Senate Committee Approves Legislation to Establish "Star-Spangled Banner Trail"

Senator Paul S. Sarbanes (D-MD) today announced that the Senate Committee on Energy and Natural Resources has unanimously approved legislation that he has introduced that would establish a "Star Spangled Banner National Historic Trail," and highlight the historical significance of Maryland, Virginia, and the District of Columbia in the early struggles of our young Nation during the War of 1812. A hearing was held on July 28 on the proposed national historic trail legislation.

The legislation, S. 958, would establish the "Star Spangled Banner Trail" in the States of Maryland and Virginia and the District of Columbia as a National Historic Trail. The National Historic Trails system commemorates major routes of historic travel and mark major events that have shaped our American history. To date, 16 National Historic Trails have been established including the Lewis and Clark, the Pony Express, Selma to Montgomery, and Trail of Tears National Historic Trails. To be designated as a National Historic Trail, a trail must meet three basic criteria: it must be nationally significant, have a documented route through maps or journals, and provide recreational opportunities.

"The War of 1812 marks a turning point in the early development of the United States," said Sarbanes. "The designation of the route of the British invasion of Washington and the American defense of Baltimore as a National Historic Trail will serve as a reminder of the importance of the concept of liberty to all who experience the Star-Spangled Banner Trail. It will also give long overdue recognition to those patriots whose determination to stand firm against enemy invasion and bombardment preserved this liberty for future generations of Americans."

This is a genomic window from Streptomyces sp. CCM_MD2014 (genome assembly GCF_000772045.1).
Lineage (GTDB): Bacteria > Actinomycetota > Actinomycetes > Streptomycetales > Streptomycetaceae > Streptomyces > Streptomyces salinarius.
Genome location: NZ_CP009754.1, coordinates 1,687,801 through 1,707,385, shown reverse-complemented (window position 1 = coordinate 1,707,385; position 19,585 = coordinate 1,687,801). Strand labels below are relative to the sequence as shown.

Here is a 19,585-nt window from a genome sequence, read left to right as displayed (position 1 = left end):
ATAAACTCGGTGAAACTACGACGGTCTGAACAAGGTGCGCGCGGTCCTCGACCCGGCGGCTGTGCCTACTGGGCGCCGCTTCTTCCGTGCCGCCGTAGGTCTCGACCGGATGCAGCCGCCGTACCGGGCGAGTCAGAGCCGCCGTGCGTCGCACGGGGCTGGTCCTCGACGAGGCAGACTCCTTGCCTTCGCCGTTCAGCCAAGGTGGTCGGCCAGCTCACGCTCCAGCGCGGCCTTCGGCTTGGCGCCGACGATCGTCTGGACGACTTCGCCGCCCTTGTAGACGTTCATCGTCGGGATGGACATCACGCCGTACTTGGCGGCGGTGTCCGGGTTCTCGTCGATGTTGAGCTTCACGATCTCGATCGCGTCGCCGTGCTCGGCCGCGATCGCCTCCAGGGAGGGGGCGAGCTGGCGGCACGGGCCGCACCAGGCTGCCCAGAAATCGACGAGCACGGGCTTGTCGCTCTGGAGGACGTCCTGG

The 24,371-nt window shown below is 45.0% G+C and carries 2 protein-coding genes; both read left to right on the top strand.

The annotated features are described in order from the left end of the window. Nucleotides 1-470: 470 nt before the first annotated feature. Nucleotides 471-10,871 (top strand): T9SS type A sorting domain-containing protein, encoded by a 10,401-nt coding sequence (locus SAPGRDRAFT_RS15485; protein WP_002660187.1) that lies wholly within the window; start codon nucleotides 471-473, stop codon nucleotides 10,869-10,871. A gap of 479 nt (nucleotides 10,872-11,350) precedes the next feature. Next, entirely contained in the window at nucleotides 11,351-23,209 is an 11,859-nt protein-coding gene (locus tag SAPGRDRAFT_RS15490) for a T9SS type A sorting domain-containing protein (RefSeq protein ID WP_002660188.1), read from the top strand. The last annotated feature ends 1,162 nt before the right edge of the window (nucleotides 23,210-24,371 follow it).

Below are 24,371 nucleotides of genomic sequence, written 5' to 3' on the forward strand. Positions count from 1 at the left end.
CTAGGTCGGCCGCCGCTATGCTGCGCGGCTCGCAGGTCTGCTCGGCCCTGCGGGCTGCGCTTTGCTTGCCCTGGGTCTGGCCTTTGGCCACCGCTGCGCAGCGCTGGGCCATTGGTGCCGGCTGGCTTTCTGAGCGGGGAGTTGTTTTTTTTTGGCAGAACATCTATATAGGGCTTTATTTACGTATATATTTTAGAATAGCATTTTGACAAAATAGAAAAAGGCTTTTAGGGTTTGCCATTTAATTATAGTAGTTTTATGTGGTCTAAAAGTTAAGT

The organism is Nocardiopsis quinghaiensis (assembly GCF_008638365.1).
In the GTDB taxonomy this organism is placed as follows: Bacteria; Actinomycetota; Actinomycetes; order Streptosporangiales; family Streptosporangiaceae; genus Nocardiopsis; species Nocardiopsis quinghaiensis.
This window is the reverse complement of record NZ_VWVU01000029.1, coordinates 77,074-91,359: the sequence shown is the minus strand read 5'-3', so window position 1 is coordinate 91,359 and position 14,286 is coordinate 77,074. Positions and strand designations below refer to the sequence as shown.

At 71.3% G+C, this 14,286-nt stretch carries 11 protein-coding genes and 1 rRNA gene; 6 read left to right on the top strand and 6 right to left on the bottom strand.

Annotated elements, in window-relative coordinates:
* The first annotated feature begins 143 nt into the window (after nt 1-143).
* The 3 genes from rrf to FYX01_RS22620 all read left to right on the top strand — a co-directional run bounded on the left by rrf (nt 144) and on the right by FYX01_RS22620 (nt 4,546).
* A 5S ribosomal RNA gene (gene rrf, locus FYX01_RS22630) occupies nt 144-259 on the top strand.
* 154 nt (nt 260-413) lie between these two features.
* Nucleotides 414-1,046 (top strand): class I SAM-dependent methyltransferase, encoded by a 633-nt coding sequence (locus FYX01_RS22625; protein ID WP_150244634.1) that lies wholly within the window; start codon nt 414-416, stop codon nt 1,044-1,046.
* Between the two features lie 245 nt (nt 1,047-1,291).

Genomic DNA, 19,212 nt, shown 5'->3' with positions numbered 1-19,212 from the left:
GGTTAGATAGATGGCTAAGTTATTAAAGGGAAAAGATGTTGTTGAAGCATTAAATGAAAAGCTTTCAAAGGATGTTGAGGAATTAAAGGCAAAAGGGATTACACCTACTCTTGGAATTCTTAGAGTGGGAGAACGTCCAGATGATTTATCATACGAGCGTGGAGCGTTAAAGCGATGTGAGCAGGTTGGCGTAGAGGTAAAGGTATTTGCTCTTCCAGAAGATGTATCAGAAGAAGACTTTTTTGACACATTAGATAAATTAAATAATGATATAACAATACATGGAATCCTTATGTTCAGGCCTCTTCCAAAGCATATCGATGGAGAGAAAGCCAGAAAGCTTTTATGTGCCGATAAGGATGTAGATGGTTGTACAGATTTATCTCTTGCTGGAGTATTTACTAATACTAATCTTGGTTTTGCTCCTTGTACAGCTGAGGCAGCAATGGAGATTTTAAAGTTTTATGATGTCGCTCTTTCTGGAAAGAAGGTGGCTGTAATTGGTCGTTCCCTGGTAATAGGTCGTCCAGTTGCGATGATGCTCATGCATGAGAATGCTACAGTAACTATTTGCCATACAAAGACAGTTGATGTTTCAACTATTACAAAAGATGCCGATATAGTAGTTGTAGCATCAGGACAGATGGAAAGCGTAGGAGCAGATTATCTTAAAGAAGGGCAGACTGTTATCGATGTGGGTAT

The sites along the National Historic Trail would mark some of the most important events of the War of 1812. The trail, commemorating the only combined naval and land attack on the United States, begins with the June 1814 battles between the British Navy and the American Chesapeake Flotilla in St. Leonard's Creek in Calvert County, and ends at Fort McHenry in Baltimore, site of the composition of our National Anthem, and the ultimate defeat of the British.

"With the bi-centennial of the War of 1812 approaching, I believe it is important for us to highlight the rich heritage of Maryland and the region in preserving our young Nation's freedom and I applaud the Committee for today's actions," Sarbanes added.

The bill will now go to the full Senate for consideration and approval. Congressman Ben Cardin has introduced a companion bill in the House of Representatives.

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